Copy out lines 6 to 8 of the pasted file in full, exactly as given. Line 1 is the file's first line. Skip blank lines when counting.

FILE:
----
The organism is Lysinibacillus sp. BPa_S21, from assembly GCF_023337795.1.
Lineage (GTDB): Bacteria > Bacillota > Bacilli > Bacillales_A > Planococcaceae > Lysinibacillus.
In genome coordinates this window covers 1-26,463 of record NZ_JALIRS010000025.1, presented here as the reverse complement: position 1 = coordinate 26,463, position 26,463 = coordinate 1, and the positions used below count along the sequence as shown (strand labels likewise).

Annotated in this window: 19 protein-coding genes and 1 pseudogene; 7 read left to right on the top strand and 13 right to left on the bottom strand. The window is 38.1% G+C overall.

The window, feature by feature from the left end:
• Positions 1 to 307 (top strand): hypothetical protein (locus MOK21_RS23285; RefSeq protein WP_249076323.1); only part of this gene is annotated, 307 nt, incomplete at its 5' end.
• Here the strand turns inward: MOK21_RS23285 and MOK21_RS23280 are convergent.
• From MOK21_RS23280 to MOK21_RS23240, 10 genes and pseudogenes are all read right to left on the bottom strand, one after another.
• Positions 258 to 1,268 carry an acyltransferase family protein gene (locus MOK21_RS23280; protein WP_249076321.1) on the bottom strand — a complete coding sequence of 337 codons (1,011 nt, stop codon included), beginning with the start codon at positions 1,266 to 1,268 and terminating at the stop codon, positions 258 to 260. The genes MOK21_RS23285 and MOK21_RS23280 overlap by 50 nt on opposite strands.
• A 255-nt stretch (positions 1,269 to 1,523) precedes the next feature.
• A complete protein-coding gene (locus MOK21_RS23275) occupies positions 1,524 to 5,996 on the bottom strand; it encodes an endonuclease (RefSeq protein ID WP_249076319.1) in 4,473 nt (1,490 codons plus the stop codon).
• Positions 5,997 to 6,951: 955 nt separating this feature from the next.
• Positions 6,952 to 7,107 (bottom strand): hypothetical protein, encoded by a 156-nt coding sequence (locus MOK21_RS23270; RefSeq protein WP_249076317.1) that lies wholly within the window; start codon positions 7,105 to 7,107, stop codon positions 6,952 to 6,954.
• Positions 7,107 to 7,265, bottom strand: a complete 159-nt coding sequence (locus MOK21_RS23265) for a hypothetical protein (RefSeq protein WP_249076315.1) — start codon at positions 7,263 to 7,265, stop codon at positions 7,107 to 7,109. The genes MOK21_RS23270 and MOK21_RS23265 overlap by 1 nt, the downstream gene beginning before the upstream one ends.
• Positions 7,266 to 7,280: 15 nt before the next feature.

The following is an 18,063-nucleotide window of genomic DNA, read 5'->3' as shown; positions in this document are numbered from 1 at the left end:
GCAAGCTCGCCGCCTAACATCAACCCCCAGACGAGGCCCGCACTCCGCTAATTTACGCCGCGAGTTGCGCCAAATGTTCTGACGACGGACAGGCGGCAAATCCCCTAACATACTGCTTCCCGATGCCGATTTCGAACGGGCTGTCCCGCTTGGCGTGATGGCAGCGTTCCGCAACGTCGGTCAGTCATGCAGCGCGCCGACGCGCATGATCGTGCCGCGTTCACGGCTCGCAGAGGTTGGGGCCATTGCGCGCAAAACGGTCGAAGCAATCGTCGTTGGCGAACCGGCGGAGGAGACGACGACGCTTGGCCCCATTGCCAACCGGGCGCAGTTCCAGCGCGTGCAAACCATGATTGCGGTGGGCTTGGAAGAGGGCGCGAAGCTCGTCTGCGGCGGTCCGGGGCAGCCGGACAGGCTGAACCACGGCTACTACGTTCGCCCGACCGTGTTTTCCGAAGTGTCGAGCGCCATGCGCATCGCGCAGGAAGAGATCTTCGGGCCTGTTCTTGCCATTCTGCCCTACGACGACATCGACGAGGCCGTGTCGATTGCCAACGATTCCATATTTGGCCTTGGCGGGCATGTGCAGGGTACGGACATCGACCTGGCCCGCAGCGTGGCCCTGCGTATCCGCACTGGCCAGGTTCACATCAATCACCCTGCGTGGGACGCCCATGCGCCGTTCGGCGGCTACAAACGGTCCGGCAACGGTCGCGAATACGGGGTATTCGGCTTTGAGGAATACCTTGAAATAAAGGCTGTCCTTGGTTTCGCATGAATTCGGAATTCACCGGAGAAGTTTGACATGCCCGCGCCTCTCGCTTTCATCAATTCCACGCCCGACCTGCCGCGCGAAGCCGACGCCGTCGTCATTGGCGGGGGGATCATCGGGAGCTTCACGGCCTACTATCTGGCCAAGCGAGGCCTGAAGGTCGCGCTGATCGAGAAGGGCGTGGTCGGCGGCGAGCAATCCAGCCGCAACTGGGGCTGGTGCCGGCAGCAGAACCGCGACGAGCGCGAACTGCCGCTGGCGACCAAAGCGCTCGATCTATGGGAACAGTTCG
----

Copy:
• Positions 1 to 307 (top strand): hypothetical protein (locus MOK21_RS23285; RefSeq protein WP_249076323.1); only part of this gene is annotated, 307 nt, incomplete at its 5' end.
• Here the strand turns inward: MOK21_RS23285 and MOK21_RS23280 are convergent.
• From MOK21_RS23280 to MOK21_RS23240, 10 genes and pseudogenes are all read right to left on the bottom strand, one after another.